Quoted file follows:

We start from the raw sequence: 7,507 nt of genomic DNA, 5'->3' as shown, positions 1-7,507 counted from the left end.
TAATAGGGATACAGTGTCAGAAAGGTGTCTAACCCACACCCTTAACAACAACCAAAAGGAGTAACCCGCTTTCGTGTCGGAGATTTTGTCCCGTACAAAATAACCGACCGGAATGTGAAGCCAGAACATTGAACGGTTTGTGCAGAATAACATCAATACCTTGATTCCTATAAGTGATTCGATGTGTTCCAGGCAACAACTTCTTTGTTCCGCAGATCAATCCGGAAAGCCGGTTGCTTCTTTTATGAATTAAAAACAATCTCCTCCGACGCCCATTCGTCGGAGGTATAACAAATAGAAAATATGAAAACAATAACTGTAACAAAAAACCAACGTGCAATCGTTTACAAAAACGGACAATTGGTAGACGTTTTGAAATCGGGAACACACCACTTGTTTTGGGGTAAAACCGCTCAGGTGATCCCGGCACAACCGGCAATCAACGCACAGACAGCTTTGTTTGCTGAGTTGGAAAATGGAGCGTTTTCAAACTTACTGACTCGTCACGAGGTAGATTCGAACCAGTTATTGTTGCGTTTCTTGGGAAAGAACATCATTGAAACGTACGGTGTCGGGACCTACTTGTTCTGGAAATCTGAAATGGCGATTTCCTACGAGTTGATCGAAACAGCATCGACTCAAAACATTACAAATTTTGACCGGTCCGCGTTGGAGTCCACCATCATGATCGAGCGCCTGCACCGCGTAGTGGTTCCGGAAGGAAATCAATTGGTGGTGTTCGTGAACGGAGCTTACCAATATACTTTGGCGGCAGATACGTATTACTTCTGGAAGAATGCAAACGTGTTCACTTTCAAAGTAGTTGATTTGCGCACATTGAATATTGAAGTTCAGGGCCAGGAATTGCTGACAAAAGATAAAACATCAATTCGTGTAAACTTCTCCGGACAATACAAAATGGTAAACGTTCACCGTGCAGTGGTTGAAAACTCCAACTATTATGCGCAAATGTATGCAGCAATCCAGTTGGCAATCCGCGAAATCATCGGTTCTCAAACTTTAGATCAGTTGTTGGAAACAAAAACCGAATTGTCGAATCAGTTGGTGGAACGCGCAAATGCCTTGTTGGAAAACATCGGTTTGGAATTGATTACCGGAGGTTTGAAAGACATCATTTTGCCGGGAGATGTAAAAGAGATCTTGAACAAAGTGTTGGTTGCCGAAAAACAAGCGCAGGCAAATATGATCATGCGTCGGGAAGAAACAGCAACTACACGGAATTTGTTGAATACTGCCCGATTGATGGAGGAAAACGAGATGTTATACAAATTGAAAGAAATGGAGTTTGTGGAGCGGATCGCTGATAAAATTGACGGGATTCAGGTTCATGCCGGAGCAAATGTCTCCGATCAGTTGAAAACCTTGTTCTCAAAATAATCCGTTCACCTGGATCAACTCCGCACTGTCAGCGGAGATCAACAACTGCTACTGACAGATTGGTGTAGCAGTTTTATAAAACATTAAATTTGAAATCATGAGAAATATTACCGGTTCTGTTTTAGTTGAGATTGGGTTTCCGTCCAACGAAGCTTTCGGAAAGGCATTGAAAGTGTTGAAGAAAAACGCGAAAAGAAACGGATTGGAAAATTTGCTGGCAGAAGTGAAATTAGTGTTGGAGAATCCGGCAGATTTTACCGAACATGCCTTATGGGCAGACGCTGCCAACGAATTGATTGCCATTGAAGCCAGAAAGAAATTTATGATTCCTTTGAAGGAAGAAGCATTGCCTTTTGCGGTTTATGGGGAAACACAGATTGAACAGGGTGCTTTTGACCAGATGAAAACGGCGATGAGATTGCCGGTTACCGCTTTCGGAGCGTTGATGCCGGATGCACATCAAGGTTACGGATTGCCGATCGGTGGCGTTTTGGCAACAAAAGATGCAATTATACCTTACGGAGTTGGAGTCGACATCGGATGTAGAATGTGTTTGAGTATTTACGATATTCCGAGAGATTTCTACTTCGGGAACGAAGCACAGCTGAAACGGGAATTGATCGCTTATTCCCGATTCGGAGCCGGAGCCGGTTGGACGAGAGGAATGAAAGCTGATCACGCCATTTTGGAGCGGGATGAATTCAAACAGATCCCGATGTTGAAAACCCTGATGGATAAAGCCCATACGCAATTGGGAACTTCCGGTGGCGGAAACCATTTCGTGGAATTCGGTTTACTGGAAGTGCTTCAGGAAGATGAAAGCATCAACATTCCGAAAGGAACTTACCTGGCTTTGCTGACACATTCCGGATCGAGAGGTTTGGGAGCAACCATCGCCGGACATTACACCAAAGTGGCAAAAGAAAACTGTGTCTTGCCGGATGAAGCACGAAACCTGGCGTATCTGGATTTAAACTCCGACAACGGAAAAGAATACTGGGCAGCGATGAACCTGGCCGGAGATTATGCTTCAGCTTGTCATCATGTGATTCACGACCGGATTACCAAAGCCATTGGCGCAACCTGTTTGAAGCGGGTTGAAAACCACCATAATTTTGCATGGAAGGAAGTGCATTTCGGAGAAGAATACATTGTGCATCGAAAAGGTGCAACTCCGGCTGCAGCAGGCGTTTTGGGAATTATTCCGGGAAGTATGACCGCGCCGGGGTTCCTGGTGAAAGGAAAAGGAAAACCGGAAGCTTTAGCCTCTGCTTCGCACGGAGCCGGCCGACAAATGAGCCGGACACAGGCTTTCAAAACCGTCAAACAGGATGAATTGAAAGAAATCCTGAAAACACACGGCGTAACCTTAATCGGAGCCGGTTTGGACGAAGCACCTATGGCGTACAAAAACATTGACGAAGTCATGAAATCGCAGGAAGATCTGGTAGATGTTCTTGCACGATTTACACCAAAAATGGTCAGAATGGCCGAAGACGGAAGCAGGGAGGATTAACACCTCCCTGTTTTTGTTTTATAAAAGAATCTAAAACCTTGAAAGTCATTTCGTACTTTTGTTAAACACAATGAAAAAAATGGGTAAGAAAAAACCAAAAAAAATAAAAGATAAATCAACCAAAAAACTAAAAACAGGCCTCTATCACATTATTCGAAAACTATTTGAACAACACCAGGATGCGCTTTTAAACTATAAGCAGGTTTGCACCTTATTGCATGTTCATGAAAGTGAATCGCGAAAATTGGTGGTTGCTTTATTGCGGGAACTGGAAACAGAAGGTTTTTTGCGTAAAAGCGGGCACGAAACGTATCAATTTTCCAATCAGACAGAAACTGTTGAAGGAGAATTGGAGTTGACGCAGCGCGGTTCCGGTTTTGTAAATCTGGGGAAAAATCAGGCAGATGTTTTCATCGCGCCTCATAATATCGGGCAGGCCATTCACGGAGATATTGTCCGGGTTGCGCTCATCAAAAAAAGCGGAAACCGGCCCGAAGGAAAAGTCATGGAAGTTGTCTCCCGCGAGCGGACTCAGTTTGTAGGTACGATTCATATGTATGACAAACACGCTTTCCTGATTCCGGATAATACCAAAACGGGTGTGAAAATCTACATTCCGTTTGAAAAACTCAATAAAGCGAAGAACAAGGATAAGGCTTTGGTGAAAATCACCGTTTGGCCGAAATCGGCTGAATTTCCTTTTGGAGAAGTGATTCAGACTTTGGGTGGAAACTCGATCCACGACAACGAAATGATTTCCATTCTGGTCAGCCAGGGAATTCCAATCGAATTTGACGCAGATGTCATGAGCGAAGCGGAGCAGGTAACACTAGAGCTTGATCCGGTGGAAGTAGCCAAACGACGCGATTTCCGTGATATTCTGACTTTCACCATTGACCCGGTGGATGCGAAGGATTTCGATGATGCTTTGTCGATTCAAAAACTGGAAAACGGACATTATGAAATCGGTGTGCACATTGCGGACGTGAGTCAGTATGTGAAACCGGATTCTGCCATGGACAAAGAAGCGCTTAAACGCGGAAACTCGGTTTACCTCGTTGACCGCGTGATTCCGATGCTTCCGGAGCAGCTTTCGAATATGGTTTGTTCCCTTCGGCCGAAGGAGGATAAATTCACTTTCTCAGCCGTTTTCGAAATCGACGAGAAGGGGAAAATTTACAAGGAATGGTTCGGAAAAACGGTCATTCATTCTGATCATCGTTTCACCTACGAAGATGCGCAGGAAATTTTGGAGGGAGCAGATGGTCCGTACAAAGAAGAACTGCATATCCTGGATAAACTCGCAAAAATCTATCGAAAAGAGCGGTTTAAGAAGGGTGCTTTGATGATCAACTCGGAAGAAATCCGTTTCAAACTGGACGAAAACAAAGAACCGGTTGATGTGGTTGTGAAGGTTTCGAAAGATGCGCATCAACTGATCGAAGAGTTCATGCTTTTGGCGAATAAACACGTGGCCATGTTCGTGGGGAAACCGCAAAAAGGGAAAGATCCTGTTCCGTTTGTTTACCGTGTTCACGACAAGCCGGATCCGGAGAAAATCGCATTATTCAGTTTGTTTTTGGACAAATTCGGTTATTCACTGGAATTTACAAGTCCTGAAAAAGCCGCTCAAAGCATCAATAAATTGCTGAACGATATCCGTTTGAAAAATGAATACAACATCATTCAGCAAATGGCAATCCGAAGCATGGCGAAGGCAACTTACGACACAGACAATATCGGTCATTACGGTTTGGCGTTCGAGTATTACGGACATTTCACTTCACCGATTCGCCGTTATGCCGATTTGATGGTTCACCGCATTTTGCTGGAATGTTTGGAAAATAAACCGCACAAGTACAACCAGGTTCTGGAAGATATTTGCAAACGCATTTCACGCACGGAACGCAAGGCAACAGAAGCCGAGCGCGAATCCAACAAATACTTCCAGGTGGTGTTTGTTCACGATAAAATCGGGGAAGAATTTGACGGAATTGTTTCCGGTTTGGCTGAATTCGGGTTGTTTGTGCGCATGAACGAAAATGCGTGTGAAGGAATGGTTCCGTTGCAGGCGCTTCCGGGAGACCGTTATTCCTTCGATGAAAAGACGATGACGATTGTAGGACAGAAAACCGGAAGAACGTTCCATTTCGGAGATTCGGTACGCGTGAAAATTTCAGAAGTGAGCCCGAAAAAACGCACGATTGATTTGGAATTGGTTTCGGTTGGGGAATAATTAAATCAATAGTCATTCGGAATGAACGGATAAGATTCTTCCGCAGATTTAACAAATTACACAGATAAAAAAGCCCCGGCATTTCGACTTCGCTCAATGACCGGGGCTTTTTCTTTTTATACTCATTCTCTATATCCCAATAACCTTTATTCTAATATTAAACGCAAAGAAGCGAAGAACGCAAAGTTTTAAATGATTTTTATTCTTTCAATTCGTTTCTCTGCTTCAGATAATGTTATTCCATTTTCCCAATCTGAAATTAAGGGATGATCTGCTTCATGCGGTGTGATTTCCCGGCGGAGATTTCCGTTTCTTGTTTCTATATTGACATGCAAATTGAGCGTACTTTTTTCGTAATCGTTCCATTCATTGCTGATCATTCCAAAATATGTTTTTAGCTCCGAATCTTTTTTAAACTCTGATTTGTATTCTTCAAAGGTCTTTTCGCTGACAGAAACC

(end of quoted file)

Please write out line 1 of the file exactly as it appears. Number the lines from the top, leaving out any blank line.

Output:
We start from the raw sequence: 7,507 nt of genomic DNA, 5'->3' as shown, positions 1-7,507 counted from the left end.